Friday, March 20, 2015

How reading has changed . . . part I

I'm old. I'll admit that. I just had a birthday, and I am so tired! (LOL)

I didn't grow up in the Greatest Generation like my mother, though. I was on the tail end of the Baby Boomers, the hippie sub-section, in the late sixties and the seventies. I feel as if I got the best of all worlds, beause not only was the nation still in a postwar boom, but we had a lot of respect for intellectualism and had a so-called "middlebrow culture" in which people felt it important to at least know many authors of "canon" novels and be aware of classical music (Western art music), acknowledging that these things have stood the test of time and must have merit (even if you personally don't prefer it.)

Nowadays, everyone has an opinion, and all opinions are equally valued. People post their opinions and views everywhere and consider that their say is just as valid and important as that of an expert in the field. We see a lot of people contradicting what scientists who are working in the field say, and we see people dismissing the advice of those who are studying whatever it is (world events/politics, music, whatever) and saying that their opinions are just as valid as the experts. "The End of Expertise" has been bemoaned (note my appropriate use of the passive voice, heh), and I think it IS a shame. Doctors know more about how to treat patients than the patients do. Professors of a discipline know more (even if you don't like what they say) than novices in the field.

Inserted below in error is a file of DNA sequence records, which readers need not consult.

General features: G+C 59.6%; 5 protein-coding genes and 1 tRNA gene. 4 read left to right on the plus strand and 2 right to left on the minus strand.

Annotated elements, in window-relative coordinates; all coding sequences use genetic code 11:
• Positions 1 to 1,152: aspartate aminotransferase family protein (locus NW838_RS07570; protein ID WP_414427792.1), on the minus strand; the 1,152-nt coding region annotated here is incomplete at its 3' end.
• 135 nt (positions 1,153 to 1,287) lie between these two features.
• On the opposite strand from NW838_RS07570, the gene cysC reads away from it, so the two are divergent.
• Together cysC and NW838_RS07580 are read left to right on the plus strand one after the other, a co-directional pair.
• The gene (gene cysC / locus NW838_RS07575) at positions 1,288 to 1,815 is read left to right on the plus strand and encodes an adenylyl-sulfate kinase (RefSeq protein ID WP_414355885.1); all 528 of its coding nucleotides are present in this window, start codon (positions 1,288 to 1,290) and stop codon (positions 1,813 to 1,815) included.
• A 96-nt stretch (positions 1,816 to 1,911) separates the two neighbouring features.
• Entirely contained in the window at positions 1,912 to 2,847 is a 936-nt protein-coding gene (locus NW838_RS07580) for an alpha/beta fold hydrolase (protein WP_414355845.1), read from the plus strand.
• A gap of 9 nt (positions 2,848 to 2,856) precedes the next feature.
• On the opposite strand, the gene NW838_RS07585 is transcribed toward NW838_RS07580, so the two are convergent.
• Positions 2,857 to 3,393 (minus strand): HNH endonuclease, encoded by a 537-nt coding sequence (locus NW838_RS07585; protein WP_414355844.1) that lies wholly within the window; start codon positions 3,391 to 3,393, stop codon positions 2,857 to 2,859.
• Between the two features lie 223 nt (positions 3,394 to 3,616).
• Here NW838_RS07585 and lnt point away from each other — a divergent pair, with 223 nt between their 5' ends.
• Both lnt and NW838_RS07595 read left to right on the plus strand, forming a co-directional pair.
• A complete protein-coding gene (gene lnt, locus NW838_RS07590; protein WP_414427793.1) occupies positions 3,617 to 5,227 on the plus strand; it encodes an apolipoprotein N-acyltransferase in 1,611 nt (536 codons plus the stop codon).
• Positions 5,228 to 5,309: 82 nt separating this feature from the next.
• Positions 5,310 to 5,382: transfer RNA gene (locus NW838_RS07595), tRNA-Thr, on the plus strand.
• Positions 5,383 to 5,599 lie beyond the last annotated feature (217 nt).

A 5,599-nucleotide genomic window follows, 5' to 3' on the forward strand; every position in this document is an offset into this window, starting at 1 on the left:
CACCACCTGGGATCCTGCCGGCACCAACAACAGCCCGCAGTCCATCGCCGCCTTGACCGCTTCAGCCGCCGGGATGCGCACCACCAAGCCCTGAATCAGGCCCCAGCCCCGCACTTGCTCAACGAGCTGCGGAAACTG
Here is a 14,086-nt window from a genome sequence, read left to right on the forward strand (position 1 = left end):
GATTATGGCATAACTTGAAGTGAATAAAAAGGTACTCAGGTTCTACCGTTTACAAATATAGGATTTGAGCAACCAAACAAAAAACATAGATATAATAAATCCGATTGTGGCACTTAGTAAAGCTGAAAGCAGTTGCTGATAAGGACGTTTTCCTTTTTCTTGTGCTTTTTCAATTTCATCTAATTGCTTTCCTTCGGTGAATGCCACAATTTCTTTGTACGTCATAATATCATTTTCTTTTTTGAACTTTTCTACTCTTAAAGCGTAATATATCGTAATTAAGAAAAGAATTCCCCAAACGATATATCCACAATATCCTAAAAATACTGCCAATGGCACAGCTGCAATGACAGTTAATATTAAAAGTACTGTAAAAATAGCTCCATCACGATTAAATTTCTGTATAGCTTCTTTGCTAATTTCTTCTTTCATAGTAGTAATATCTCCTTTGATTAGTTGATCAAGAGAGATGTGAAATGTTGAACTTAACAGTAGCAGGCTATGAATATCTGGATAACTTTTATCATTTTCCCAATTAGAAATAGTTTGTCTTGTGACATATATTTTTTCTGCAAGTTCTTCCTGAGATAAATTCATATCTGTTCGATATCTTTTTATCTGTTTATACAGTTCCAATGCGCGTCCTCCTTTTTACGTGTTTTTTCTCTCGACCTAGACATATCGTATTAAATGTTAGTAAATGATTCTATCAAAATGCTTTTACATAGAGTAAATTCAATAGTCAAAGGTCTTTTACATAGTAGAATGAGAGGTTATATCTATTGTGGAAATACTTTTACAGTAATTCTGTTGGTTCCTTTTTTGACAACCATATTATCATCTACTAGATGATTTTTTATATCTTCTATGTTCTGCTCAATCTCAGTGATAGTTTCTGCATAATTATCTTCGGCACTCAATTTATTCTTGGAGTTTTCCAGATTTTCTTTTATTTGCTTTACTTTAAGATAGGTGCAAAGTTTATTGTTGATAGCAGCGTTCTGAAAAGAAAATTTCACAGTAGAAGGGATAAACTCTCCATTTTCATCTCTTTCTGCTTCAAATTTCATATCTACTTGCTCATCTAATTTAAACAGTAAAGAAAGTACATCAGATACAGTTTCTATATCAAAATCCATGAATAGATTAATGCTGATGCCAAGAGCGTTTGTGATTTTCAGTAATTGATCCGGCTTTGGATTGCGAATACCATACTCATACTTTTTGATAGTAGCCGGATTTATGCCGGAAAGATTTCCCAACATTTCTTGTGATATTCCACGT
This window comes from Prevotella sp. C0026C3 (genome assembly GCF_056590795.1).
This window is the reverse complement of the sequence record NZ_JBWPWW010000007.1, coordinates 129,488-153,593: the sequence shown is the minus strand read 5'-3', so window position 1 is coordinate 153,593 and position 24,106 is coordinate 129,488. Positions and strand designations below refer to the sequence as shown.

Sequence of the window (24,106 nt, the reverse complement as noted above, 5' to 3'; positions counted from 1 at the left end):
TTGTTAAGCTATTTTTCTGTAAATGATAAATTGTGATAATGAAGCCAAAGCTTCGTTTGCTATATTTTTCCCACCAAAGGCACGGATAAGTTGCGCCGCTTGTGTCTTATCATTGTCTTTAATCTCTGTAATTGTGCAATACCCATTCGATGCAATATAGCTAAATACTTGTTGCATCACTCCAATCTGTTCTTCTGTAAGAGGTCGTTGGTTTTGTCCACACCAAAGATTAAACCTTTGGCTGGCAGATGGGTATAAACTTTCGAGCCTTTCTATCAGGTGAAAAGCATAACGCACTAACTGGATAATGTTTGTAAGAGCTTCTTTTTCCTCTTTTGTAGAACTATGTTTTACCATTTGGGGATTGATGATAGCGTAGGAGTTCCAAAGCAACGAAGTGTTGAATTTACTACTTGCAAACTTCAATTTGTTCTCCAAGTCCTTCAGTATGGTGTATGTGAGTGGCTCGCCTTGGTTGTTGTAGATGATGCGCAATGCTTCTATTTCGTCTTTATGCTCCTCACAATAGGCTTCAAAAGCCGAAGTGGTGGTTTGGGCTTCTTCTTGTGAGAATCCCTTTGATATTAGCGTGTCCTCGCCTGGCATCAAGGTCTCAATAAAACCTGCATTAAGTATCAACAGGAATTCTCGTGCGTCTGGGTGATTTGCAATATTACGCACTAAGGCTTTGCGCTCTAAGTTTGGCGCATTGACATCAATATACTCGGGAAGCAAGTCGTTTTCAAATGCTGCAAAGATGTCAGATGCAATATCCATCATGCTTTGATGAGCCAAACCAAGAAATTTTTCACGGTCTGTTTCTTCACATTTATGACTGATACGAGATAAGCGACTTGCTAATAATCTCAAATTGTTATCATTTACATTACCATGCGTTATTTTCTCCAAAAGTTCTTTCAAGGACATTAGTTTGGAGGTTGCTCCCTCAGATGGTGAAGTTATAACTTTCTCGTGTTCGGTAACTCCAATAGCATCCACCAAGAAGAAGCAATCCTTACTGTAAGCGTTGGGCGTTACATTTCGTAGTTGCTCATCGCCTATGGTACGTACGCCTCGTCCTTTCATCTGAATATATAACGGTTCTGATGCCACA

The ancients were neither stupid nor ignorant. We are where we are because we stand on the shoulders of giants. Much that we know today is based on research and knowledge from the past. I mourn the Library at Alexandria and wonder just how much we've had to rediscover because of its burning. We can learn much from listening to the greats (and even the lesser lights) or the past. We can learn a lot from just watching and listening to those of today, too. We might find out a lot if we don't discount the views of those who seem to oppose us.

BUT ANYWAY. I've noticed a change in the way that readers read, and it kind of hurts me.